18 Jul AVOID THE HIDDEN BILLS IN MULTI-CLOUD
One of the most complex concepts in the multi-cloud is network integration between cloud providers, yet it is vital that it is done correctly. Without careful planning you and your company could be up for a hefty bill.
WHAT IS THE ISSUE?
Virtual Private Networks (VPNs) are used in nearly all enterprises to connect their sites, users, applications and data center resources securely. Many of these enterprises also expect to use their VPN to connect to their public cloud resources, and with many providers having features to facilitate this, most of them do so. However, it is in the multi-cloud environment that the problem occurs, when users add a provider to their pool the overall network integration costs increase immensely. In some cases, adding a cloud provider leads to a 50% increase in deployment and redeployment costs.
Another issue that leads to unexpected costs in the multi-cloud environment is users not fully understanding what they are being charged for when using multiple clouds. By not understanding where the fees occur, users sometimes choose the incorrect service for their resources
UNDERSTAND THE TRAFFIC CHARGES
Public cloud providers charge partly on the traffic in and out of the cloud. For general traffic around cloud applications and between applications and data services, there is no charge, however the transfer over a cloud border into a VPN is billed. Most companies are aware of these charges, but the unexpected charges come from transferring data from one cloud to another via your VPN. This can more than double the traffic charges in your multi-cloud environment. The picture below graphically depicts where the extra charges occur.
UNDERSTAND WHERE THE PROVIDERS CHARGE
Before you can put methods in place to avoid the network integration bills, it is critical to understand when and where your cloud providers apply extra charges. Below are some common elements of cloud pricing, for exemplar purposes we will look at options from Microsoft Azure, Amazon Web Services (AWS) and Google Cloud Platform (GCP).
The service type is what storage service you select from your provider. All three of the aforementioned providers have an extensive list of storage options all with different purposes. For example, Azure offers Blob for unstructured data while AWS offers Simple Storage Service (Amazon S3) which is for user-generated data. In contrast, Google offers Unified Object Storage where your storage options are based on your location and access rates.
Cloud providers have data centers across the globe, therefore the pricing of a storage solution varies by region. For example, Azure Blob storage in the first 50 TB/month costs approximately $0.0192 in East Australia but only $0.0128 in Northern Europe. A map of the Azure data centers has been provided for a reference.
The capacity refers to how much storage you consume every month, pricing is often tiered. For example, AWS offers the first 50 TB/month of standard storage at $0.025 per GB, then the next 450 TB/month at $0.024 per GB and anything over 500 TB/month at $0.023 per GB in Sydney, Australia.
Providers tend to charge for interactions between cloud and data and also interaction between two clouds. For example, Azure Hot Blob storage with geographically redundant storage are charged an extra $0.10 per 10,000 container operations, $0.004 per 10, 000 other operations and another $0.02 per GB of georeplication data transfers.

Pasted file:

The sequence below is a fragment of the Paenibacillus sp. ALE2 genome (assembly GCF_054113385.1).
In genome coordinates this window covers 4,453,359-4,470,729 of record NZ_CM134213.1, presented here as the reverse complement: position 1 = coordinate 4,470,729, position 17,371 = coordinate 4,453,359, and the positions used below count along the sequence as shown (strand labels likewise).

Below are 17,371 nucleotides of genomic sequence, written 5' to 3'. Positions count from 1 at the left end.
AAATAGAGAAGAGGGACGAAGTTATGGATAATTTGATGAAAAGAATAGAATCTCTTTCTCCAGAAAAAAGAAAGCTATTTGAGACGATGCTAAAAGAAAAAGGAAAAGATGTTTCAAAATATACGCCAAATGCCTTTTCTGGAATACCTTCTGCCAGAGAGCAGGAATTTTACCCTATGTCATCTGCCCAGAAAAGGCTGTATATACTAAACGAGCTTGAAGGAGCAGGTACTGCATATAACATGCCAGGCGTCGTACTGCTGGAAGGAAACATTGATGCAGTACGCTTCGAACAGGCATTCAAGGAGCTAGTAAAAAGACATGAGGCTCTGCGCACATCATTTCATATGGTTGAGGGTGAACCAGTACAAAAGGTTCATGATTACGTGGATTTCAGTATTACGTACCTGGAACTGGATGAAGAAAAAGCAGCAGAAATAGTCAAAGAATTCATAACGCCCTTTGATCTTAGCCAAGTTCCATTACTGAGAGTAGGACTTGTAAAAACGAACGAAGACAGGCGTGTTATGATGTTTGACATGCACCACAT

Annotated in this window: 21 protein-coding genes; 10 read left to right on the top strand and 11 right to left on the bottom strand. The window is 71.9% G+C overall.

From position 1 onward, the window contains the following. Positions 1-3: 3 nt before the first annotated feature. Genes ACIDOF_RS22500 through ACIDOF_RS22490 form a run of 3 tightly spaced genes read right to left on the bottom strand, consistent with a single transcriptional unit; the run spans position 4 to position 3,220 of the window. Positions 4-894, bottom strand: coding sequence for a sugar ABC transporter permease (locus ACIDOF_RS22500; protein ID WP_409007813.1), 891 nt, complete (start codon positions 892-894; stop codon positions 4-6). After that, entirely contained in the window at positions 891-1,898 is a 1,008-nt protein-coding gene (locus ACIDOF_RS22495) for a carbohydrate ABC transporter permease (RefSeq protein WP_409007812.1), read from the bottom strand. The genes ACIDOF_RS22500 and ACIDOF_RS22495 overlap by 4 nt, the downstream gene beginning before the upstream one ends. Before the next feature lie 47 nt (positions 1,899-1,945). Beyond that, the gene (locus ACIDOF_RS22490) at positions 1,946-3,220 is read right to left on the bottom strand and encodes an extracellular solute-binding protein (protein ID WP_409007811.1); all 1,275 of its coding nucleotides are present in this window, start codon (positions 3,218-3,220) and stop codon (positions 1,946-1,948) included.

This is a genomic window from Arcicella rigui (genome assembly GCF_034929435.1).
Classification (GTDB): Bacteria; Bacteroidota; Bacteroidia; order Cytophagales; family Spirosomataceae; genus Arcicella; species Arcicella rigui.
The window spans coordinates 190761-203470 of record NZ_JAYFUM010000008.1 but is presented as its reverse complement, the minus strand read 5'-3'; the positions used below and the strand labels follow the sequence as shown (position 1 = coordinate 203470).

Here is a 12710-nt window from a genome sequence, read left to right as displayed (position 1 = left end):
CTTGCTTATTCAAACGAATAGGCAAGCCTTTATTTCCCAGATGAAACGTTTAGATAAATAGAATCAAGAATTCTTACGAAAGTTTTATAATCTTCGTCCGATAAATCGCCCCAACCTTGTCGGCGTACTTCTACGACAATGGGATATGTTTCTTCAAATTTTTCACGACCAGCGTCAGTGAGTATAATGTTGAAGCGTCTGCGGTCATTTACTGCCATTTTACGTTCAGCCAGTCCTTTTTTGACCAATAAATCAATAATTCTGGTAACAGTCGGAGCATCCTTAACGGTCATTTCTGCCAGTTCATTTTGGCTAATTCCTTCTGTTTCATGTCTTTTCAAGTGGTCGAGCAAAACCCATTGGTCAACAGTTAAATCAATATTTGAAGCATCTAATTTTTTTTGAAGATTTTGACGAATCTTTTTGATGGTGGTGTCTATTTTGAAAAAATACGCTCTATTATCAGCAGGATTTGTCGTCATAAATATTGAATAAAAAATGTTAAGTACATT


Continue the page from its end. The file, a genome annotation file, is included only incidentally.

HOW YOU CAN AVOID THE EXTRA BILLS
These hefty bills can be mostly avoided with a few simple steps. Firstly, ensure you choose the correct service for the data you are wishing to store, this alone can save you precious dollars. When using the multi-cloud strategy, you can align your data and resources with the services that will be lower in cost. For example, if you have some data you are planning to rarely access, choose a service like Azure Cool Blob which lowers the fees of data storage. If you have other data that will be accessed more frequently, put them in a services such as Azure Hot Blob which lowers the access fees for frequently used data. By simply researching your provider’s options and choosing the correct services given your location, type and amount of data being stored and how often you’ll be accessing or transferring it, you can save hundreds, even thousands of dollars.
Network integration costs can be easily minimised by not deploying components of an application in multiple public clouds. This eliminates the need to transfer and access data via your VPN and in-turn, removing those previously hidden costs. In cases where this is unavoidable, such as needing to host applications in certain locations, it helps to carefully plan the application workflows and relationships. This will reduce the traffic that crosses between the cloud boundaries.
Some users are using the multi-cloud environment for geographical reasons such as needing to host application in certain locations. If this is the case it makes it easier to treat each of the multiple cloud application instances as separate applications. Link these back to the company VPN rather than exchange work across the cloud boundaries. If you were to draw this relationship, it would form a star shape with the center being the company data center and the points being various multi-cloud front-end processes. This would mean workflows would only pass through one cloud provider boundary, making the cost comparable to that of a single provider.
The multi-cloud has major benefits as discussed in a previous article, however to receive these benefits it is crucial you understand the costs involved in the multi-cloud environment. If you believe you are being struck with these extra costs, ensure to follow the above steps to ensure you aren’t doing any processes that are costly. Any questions can be answered by either the provider or partnered experts such as CT4 who are Azure and AWS experts.